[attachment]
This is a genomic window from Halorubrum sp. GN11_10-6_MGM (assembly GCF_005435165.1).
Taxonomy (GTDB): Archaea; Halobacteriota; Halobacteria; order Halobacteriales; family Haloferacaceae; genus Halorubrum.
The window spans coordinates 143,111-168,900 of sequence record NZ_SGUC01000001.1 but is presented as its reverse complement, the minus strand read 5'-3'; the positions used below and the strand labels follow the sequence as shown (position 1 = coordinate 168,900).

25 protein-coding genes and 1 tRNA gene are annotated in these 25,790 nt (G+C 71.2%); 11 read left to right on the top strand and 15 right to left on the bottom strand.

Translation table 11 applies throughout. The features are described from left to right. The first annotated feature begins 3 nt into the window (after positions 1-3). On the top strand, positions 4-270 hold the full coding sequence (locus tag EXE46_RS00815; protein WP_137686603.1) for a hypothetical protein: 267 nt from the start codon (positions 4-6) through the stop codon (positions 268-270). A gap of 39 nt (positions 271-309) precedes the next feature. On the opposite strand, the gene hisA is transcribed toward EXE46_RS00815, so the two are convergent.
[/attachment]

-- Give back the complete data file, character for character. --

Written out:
This is a genomic window from Halorubrum sp. GN11_10-6_MGM (assembly GCF_005435165.1).
Taxonomy (GTDB): Archaea; Halobacteriota; Halobacteria; order Halobacteriales; family Haloferacaceae; genus Halorubrum.
The window spans coordinates 143,111-168,900 of sequence record NZ_SGUC01000001.1 but is presented as its reverse complement, the minus strand read 5'-3'; the positions used below and the strand labels follow the sequence as shown (position 1 = coordinate 168,900).

25 protein-coding genes and 1 tRNA gene are annotated in these 25,790 nt (G+C 71.2%); 11 read left to right on the top strand and 15 right to left on the bottom strand.

Translation table 11 applies throughout. The features are described from left to right. The first annotated feature begins 3 nt into the window (after positions 1-3). On the top strand, positions 4-270 hold the full coding sequence (locus tag EXE46_RS00815; protein WP_137686603.1) for a hypothetical protein: 267 nt from the start codon (positions 4-6) through the stop codon (positions 268-270). A gap of 39 nt (positions 271-309) precedes the next feature. On the opposite strand, the gene hisA is transcribed toward EXE46_RS00815, so the two are convergent.